Academic journal article Journal of Religion and Popular Culture

Islam on the Internet: The Jinn and the Objectification of Islam

Academic journal article Journal of Religion and Popular Culture

Islam on the Internet: The Jinn and the Objectification of Islam

Article excerpt

The presence of Islam on the Internet, in what are sometimes termed "cyber-Islamic environments," (1) has captured the attention of many observers--governments looking for clues about Islamic terrorism and conspiracies, (2) believers searching online Qur'ans, and young people drawn to Muslim-only matchmaking services, (3) to name only a few. Anthropologists have also been intrigued by Islamic Web-based virtual communities, which, for some, have held the promise of creating new forums for Islamic thought and reconfiguring traditional sources of authority.

This paper is an ontological investigation of two distinct discourses of the jinn, or spirits, including (1) formal opinions from contemporary imams, or fatwas, on an information portal site and (2) "chat" about the jinn from a chat room. Web fatwas promote an understanding of the jinn that is relatively homogeneous and based on Islamic texts (e.g., Qur'an, Hadith); these Web fatwas consistently tend to ignore (and thus deny) the interpretations, history, and importance of the jinn as traditionally described and taught about in on-the-ground settings by local experts. In the virtual world's equivalent of coffee-house talk or kitchen gossip, "chat" about the jinn predictably lacks the specific textual references of the fatwas, but it is unfortunately also short on the detail that typically contextualizes any "real life" jinn story. Lacking any shared milieu of family, village, and local culture, as well as any other explicit contextual information, Internet chat about the jinn is often brief and stripped of the detail that, on the ground, makes it meaningful.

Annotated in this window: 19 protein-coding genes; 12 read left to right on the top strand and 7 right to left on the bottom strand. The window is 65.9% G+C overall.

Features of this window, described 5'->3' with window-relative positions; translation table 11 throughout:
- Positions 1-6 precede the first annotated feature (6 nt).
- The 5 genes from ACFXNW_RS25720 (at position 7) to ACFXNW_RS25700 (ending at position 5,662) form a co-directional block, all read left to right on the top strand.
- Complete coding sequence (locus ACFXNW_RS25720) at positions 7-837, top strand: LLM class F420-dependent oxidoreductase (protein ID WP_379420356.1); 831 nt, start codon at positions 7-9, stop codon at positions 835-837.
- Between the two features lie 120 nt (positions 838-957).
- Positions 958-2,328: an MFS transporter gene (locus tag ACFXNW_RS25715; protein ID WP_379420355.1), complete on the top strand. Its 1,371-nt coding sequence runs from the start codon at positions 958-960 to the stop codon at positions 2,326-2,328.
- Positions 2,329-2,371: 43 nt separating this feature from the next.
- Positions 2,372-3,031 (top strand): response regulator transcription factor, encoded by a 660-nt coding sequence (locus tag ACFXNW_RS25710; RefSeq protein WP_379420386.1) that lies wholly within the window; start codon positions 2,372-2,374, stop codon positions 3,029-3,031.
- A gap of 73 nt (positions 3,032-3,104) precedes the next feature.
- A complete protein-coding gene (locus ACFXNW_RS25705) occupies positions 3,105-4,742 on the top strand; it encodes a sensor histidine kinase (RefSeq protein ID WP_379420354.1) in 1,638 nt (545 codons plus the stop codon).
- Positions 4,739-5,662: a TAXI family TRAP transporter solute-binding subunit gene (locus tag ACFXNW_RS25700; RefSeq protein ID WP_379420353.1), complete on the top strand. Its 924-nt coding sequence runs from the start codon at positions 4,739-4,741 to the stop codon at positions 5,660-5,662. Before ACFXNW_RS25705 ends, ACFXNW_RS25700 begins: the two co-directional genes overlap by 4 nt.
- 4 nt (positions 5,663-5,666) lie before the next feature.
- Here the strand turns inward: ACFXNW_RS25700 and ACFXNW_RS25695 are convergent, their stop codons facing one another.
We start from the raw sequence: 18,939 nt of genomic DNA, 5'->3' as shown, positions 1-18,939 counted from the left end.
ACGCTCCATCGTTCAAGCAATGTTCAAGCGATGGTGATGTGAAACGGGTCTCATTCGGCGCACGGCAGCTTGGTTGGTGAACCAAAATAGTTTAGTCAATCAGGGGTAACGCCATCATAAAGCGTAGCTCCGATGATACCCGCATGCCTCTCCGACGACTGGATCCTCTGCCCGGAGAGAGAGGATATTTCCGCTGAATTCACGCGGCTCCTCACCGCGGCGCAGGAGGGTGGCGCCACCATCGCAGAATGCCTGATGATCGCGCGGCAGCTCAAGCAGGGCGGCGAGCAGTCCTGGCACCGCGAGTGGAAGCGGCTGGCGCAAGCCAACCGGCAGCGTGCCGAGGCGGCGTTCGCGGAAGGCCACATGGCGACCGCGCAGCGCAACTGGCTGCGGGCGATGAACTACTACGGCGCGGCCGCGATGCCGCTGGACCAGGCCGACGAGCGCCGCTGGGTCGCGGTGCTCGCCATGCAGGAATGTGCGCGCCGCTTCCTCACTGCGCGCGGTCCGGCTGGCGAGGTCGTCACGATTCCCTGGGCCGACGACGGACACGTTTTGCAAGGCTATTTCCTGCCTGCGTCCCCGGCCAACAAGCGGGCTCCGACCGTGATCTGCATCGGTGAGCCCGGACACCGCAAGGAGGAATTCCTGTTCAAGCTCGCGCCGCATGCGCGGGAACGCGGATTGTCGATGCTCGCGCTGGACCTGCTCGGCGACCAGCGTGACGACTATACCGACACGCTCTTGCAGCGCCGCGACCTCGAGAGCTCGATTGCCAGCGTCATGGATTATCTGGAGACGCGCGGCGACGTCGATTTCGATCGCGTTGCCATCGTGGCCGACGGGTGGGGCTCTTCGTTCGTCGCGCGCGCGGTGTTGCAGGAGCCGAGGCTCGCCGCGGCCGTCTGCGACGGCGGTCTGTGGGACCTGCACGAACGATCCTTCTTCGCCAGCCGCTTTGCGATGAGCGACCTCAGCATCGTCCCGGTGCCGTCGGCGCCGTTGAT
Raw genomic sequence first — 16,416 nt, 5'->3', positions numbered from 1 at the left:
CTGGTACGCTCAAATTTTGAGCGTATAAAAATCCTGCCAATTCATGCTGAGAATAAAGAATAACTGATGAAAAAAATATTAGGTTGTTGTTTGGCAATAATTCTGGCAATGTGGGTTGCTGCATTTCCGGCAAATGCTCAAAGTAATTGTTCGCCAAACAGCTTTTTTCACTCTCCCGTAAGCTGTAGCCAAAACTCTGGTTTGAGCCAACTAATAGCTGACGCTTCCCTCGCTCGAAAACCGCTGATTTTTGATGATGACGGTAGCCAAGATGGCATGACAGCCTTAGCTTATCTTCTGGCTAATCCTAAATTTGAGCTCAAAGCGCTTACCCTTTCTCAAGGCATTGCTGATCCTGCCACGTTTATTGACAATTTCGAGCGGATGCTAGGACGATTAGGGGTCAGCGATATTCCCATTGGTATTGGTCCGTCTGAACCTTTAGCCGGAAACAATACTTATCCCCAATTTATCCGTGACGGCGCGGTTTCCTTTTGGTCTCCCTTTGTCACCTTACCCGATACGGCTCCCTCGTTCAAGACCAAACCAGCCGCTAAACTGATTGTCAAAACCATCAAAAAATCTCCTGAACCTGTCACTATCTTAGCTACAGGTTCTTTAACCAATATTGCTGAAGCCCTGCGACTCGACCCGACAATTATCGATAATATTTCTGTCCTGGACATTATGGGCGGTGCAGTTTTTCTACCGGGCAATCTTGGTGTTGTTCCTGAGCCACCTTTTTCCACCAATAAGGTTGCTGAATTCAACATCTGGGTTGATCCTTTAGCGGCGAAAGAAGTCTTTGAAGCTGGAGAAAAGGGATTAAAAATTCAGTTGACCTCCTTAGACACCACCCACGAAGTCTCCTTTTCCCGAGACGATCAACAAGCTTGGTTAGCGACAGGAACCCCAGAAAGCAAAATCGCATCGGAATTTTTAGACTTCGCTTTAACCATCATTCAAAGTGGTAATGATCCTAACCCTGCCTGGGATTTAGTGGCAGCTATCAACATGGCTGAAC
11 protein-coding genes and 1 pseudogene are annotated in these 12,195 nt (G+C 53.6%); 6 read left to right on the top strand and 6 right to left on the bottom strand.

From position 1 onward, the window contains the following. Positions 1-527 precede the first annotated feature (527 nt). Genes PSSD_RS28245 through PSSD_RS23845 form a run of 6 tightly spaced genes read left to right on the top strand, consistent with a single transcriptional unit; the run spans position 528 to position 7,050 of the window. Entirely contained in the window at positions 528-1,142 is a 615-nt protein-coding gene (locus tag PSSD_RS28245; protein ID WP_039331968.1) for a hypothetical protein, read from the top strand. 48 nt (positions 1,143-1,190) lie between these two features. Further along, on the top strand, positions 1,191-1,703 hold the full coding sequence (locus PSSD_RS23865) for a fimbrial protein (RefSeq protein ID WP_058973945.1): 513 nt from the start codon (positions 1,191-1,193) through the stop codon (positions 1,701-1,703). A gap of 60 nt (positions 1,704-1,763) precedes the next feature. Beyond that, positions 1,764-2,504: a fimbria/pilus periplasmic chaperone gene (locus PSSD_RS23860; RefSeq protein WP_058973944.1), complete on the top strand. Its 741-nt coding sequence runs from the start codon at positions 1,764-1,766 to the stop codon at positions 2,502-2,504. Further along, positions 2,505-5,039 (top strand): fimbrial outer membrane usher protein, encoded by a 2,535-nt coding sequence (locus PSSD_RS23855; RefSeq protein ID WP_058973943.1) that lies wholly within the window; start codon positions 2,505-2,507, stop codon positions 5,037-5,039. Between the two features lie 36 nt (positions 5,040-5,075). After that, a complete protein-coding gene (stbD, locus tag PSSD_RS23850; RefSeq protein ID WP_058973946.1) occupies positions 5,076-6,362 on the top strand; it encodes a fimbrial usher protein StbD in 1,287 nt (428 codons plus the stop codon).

These Web discourses reflect what some anthropologists have termed the Great and Little Traditions of Islam, and they do so with more clarity than could ever actually be identified on the ground, in Muslim-majority settings. Internet Islamic discourses on the jinn further reflect and shape the recent changes in Islamic thought and practice now taking place in diasporic Islamic communities. Online teachings and stories about the jinn are in dialectical tension with the larger, global process of the "objectification" of Islam, (4) or the process by which Islam is being identified as an object that must be correctly and universally understood and practiced, rather than a way of life embedded in and shaped by local settings and interpretations.

In the pages that follow, I first briefly review studies of Islam on the Web, my methodology, and what ethnographic studies tell us about jinn. I then discuss the two Internet jinn discourses, the ways in which they reflect the Great and Little Traditions in Islam, and their relationship to the objectification of Islam in the Islamic diaspora.

Islam on the Web

It is useful to note that the Islamic presence on the Internet is not ahistorical. In 2001, Anderson identified three phases of Islam on the Internet. First, by the early 1980s, the Qur'an, Hadith, and other Muslim texts had appeared online. Discussions of these texts were initially dominated by individuals with a strong science background; they produced electronic discussion groups about Islam that mixed the languages of science and religion. The second phase, which responded to the first phase and to the growing availability of alternative channels of communication on the Internet, was marked by "officializing strategies and frequently radical activists." (5) Facilitated by the development of Web browsers in the early 1990s, this phase was marked by an intense interest in the publication of viewpoints, religious instruction, and interpretation. The third phase, according to Anderson, is marked by "moderation both in terms of a broader middle range of opinion coming on-line, and also a shift to discourse and connections to harmonizing religion and life." (6) It is the third phase that has been most studied by scholars interested in the presence of Islam on the Internet. The possibility that we have entered a fourth phase of Islam on the Internet should be considered; this phase may be marked by an increasing bifurcation of the "broader middle range" Anderson identified in the third phase. …

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